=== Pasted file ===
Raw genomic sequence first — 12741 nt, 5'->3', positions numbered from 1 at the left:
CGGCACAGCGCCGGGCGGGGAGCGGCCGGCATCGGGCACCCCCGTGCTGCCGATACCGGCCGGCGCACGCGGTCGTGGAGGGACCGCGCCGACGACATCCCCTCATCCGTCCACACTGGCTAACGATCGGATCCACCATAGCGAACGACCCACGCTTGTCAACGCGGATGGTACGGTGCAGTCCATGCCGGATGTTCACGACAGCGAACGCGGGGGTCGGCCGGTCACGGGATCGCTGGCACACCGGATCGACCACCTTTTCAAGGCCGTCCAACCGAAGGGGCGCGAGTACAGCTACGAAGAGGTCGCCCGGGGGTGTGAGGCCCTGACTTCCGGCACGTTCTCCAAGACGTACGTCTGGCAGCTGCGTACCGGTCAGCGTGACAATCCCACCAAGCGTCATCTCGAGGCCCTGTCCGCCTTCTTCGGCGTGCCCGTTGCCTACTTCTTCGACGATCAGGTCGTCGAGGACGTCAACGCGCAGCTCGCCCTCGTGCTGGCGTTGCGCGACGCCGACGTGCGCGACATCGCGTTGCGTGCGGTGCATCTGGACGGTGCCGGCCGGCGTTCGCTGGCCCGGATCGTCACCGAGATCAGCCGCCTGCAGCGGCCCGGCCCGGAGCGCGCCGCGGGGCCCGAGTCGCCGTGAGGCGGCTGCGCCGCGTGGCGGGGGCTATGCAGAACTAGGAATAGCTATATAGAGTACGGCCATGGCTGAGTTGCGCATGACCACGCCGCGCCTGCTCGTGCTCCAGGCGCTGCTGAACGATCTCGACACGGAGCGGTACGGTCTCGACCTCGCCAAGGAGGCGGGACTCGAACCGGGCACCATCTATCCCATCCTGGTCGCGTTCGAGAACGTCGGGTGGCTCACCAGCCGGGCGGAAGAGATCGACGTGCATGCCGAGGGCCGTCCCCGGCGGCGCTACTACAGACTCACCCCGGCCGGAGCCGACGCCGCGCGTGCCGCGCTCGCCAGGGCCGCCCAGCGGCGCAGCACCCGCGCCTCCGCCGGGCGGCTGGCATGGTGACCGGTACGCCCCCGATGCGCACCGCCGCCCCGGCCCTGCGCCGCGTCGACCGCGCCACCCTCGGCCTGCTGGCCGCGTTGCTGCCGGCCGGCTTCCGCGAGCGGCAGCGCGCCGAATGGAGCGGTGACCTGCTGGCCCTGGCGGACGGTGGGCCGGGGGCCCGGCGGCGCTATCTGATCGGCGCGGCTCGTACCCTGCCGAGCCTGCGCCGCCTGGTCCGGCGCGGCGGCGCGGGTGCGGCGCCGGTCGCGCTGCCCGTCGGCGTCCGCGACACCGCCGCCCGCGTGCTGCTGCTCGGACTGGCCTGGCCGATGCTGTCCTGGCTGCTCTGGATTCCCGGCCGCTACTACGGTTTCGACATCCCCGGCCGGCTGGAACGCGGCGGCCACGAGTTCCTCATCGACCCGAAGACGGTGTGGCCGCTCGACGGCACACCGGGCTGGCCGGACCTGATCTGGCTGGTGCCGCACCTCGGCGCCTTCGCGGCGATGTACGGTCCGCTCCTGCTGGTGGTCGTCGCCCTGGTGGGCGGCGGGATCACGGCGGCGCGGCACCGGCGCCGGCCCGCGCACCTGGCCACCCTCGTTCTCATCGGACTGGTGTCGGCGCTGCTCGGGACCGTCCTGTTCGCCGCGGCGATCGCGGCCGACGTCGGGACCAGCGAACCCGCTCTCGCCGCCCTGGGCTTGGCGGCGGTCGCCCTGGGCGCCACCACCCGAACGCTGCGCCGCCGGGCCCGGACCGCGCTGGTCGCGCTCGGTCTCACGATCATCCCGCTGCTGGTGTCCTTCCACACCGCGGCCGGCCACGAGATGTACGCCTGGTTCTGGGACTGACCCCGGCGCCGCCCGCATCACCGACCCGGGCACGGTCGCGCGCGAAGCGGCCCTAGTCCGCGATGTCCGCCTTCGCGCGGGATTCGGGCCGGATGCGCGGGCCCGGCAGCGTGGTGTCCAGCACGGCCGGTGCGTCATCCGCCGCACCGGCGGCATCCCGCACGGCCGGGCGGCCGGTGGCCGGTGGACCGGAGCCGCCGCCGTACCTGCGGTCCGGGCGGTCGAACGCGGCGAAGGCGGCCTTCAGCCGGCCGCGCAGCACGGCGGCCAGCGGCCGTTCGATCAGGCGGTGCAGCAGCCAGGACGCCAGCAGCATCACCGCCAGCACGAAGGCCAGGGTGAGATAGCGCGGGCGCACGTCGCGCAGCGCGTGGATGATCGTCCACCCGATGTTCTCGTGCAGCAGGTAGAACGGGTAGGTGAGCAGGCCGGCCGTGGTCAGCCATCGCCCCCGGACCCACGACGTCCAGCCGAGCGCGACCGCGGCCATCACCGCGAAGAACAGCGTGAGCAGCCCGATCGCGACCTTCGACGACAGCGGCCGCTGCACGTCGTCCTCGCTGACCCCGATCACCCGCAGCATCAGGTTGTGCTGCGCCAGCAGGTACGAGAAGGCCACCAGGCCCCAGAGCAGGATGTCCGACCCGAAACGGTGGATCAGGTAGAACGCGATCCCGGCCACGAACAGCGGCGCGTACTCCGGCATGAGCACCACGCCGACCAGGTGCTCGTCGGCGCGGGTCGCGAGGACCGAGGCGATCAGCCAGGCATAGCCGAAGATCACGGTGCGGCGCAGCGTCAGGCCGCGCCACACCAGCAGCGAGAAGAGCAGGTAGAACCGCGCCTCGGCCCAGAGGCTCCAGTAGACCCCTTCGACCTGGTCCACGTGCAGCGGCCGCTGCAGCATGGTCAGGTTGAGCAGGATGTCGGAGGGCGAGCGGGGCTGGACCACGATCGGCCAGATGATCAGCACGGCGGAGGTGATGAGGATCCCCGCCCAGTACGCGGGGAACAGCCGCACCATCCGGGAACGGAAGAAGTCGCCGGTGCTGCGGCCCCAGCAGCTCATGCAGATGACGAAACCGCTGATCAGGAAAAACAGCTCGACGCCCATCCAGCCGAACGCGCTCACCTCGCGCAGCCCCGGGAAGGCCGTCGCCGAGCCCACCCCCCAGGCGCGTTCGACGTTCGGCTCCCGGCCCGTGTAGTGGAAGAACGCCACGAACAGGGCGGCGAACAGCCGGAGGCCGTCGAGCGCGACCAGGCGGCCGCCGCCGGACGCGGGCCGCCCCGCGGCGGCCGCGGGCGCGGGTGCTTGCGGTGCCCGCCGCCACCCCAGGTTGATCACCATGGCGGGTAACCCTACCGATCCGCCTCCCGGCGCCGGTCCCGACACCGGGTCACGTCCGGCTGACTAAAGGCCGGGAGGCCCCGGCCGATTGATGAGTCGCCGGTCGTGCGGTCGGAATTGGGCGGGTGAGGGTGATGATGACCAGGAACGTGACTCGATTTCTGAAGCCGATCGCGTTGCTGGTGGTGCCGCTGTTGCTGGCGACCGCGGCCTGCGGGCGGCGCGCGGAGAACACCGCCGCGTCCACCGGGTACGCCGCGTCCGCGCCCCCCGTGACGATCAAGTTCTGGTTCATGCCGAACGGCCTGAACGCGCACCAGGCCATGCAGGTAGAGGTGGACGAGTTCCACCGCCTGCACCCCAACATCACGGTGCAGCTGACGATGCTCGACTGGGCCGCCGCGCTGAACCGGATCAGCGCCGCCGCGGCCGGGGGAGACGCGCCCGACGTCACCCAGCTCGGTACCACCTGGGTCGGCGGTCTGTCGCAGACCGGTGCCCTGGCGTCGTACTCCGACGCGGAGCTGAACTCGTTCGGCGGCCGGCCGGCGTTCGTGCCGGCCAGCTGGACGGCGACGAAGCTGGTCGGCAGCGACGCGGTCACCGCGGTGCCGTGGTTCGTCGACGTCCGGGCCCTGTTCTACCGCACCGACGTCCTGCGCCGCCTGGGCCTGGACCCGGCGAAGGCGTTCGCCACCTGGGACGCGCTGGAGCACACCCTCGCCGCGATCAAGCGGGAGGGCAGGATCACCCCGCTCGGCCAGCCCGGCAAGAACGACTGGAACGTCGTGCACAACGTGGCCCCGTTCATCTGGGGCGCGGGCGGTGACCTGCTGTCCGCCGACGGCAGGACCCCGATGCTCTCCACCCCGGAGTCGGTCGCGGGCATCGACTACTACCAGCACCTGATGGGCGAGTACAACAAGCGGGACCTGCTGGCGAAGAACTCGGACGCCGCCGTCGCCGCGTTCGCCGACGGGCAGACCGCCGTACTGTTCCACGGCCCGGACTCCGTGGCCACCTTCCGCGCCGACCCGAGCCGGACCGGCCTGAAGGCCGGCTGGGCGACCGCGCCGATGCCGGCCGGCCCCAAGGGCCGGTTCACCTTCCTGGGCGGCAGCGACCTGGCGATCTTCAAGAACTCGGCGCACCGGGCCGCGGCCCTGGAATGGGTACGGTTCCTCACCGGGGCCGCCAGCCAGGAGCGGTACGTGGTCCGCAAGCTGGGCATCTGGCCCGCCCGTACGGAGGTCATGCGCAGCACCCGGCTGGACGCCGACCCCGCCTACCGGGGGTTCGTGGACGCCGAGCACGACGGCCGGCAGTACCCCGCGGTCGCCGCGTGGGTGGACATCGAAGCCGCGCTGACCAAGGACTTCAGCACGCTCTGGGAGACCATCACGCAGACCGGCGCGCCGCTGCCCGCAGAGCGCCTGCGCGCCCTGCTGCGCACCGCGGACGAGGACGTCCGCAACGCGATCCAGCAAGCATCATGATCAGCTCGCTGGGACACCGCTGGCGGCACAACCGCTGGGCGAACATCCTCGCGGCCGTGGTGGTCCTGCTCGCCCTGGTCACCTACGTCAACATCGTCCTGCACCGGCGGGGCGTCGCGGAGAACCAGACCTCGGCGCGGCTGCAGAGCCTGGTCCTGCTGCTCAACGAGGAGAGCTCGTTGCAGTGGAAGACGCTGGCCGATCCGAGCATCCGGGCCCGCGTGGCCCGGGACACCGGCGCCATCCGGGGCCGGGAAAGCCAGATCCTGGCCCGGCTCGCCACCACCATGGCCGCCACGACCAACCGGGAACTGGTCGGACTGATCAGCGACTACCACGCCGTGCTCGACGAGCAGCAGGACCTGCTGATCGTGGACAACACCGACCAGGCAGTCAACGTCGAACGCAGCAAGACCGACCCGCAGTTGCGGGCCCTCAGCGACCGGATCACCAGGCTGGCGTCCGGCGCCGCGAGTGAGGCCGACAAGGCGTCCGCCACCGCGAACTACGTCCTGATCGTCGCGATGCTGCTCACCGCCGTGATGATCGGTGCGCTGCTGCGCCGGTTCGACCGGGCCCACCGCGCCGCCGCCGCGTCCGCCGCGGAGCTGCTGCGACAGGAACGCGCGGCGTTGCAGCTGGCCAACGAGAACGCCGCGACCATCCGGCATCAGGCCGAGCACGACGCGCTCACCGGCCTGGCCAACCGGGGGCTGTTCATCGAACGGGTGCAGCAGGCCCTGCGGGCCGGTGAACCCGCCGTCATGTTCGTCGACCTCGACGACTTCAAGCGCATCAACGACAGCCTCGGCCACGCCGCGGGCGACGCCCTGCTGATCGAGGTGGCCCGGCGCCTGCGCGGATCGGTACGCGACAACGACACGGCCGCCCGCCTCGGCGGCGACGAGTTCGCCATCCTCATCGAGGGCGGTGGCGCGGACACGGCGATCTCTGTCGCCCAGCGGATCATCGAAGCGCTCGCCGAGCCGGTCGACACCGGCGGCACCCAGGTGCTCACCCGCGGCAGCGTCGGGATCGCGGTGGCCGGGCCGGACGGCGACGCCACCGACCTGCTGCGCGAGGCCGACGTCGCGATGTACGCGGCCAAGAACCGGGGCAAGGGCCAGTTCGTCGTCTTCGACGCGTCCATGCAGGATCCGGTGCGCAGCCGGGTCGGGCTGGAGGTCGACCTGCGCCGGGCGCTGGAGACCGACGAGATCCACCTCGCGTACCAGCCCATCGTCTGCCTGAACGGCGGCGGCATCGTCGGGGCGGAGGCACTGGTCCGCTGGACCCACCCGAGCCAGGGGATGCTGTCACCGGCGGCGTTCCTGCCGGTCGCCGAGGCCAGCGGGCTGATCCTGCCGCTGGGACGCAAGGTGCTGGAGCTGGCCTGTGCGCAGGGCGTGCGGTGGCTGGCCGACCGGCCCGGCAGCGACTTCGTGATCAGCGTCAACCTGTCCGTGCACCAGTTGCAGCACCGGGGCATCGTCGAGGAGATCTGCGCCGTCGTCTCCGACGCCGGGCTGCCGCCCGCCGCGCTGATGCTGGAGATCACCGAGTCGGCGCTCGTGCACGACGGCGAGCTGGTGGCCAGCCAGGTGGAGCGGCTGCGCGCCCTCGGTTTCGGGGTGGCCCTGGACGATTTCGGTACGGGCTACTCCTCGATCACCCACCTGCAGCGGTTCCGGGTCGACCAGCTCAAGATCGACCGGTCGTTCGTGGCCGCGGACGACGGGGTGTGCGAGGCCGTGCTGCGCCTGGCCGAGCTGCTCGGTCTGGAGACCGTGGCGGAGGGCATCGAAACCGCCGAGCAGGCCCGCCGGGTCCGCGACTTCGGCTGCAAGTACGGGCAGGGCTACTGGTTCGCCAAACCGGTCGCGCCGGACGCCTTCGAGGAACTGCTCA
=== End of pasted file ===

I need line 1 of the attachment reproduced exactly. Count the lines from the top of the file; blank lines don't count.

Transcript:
Raw genomic sequence first — 12741 nt, 5'->3', positions numbered from 1 at the left: